Xylitol is a sugar-free sweetener used in chewing gum, baked goods, and many other products created for human consumption. It is commonly used by people with Diabetes Mellitus due to its low glycemic index and low-calorie content.
Xylitol can be highly toxic to dogs, causing low blood sugar and liver failure. The hypoglycemia is caused by insulin release stimulated by xylitol. This effect generally lasts 12-24 hours but can be delayed. The liver failure is idiosyncratic and the mechanism is poorly understood but is thought to be due to reactive oxygen species formation and damage to the liver thereafter. Xylitol toxicity in cats has not been documented.
The most common source of xylitol toxicity in dogs has been sugar-free chewing gum, however, this may change with the many new sources of xylitol. Our Emergency Room doctors continue to see patients coming in who have ingested gum with an additional candy coating that increases the xylitol content to dangerous levels.
Xylitol has gained great popularity in the human market because if its various properties. Xylitol is a sugar alcohol nearly as sweet as sugar but with fewer calories which promotes its addition to various flavored, sugar-free or low-calorie products. Xylitol has humectant properties, which means it can help retain moisture, which encourages its use in many skin and hair care products. It also has antibacterial properties which can diminish skin problems and dental plaque promoting its use in various skin care and dental products. These features have led to the development of xylitol-containing products including ice cream, breath mints, chewing gum, cough drops, gummy vitamins, dental care products, shampoos, moisturizers, deodorants and much more.
Scientists are researching even more possible uses of xylitol including its potential to increase skin collagen production which may be important in anti-aging, its role in wound healing, and as an antibiotic.
Possible Sources of Xylitol
Human toiletry products that may contain xylitol:
- Facial care products including tinted moisturizers and foundations, facial cleansers and scrubs, facial creams including moisturizers, illuminators, skin pigment reducers, facial toner, make up remover, body butter
- Oral care products including toothpaste, mouthwash, dental rinse, breath sprays, throat lozenges
- Flavored lip balm
- Essential oil products
- Hand creams
Human foods that may contain xylitol:
- Pudding snacks
- Ice cream
- Pie filling
- Peanut butter
- Sugar-free cake mixes
- Non-fat Greek yogurt
- Sugar-free chewing gum
- Chewing gum (sticks, wads or car cups)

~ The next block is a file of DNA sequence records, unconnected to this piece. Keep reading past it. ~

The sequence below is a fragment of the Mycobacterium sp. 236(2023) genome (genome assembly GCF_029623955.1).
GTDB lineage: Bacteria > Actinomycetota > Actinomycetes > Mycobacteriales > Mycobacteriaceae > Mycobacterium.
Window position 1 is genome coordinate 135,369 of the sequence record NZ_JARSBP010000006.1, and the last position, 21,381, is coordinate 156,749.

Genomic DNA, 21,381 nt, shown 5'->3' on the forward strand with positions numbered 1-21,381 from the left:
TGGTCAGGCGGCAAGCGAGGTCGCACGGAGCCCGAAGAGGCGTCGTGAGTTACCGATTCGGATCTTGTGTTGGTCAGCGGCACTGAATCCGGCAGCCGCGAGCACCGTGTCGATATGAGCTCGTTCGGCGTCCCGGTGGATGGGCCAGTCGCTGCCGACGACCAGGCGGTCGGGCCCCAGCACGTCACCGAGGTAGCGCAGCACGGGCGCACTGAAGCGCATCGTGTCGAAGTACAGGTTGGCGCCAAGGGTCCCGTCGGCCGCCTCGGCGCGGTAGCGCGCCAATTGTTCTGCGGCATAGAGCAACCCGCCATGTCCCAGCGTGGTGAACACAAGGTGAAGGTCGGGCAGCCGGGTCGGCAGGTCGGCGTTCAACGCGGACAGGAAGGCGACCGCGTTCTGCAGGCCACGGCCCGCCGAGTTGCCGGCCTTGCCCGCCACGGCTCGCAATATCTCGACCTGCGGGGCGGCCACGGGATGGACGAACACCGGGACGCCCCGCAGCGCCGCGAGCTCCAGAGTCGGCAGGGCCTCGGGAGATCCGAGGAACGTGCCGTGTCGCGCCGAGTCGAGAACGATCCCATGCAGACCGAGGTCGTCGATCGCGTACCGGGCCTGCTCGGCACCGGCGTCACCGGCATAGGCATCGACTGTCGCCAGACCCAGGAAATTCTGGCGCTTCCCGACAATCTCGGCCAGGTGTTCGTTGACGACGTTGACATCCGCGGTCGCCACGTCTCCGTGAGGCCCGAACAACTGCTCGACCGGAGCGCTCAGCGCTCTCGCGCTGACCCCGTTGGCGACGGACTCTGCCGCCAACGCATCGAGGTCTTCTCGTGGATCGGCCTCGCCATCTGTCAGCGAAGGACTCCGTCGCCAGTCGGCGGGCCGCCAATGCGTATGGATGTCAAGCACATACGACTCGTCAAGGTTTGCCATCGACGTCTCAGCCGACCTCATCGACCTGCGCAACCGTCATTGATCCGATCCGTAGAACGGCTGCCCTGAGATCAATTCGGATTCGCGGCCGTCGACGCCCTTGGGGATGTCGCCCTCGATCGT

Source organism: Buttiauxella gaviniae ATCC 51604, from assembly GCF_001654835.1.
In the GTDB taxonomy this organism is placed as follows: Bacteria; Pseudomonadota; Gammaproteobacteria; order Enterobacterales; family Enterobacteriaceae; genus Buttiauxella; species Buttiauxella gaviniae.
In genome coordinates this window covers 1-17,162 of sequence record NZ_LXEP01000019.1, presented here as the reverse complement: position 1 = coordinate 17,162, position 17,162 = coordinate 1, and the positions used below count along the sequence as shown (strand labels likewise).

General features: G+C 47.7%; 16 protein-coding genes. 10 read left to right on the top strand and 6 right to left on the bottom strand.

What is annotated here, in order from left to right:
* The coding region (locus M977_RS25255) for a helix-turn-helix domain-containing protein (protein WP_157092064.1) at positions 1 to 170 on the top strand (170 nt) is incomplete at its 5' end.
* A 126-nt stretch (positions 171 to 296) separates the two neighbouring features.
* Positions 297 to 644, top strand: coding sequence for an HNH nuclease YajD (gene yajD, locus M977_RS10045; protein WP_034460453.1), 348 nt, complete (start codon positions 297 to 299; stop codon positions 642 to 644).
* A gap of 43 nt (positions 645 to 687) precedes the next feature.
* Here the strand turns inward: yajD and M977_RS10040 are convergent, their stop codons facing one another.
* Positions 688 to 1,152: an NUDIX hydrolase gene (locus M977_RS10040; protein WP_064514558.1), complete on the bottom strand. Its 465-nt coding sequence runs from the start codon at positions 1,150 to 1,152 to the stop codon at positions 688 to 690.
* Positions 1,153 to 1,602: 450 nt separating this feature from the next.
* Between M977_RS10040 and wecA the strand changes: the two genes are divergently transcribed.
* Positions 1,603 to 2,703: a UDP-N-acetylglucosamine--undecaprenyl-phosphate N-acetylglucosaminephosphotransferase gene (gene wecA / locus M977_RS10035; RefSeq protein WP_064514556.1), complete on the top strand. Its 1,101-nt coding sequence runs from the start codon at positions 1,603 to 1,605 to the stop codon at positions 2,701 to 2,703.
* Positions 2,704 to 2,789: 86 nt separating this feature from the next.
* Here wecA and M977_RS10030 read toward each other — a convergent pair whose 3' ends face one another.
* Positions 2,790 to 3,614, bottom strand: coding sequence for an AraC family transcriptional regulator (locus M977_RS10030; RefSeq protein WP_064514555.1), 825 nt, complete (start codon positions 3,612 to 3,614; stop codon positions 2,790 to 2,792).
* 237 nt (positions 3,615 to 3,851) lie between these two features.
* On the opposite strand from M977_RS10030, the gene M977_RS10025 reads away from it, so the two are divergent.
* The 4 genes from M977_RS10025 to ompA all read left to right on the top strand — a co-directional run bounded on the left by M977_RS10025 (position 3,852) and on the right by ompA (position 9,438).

- Low calorie baked goods
- Sugar-free honeys
- Various sweeteners
- Sugar-free jam preserves
- Sugar-free syrup
- Various condiments including sugar-free ketchup and BBQ sauce
- Flavored water and electrolyte drink mixes
- Protein powder and protein bar
- Meal replacement mixes
Medications and supplements that may contain xylitol:
- Oral liquid prescription products (for example Children’s Allegra Oral Suspension®)
- Oral disintegrating medications (commonly referred to as “Meltaway”) such as alprazolam.
- Cough drops
- Chewable and gummy multivitamins, chewable and gummy supplements
- Stool softeners
- Nasal sprays
- Other medications and supplements include clonazepam, mirtazapine, toviaz, melatonin gabapentin and many more
The concentration of xylitol can change and varies greatly between products and companies often do not share the exact amount of the artificial sweetener with consumers. Generally, xylitol will be listed in the ingredient label under “Other ingredients”, “Inactive ingredients” or “Supplement facts”. Some companies list xylitol as an ingredient while others list “sugar alcohols” which may include xylitol. This makes it very difficult to determine the amount of xylitol a dog may have ingested.
Pet Poison Helpline has the most up to date information on these products. We recommend that all pets that eat xylitol seek consultation with their family veterinarian, emergency clinic and/or the Pet Poison Helpline or the ASPCA Animal Poison Control Center (APCC).
Prior to making the call, it is important to know the weight of the dog, the exact product, amount, and time the xylitol product was ingested. If the ingestion is considered toxic, the client should immediately come to your clinic or closest emergency clinic. If the client has contacted a poison control center, be sure they bring the case number so you can follow up for further treatment recommendations. There is a fee to contact the Helplines.
Given that we are seeing xylitol in so many products, we recommend that dog owners read package ingredient labels before giving any product to their dog and carefully reviewing package labels after accidental ingestion of any product.
Here is a comprehensive list of sources of xylitol that may be useful: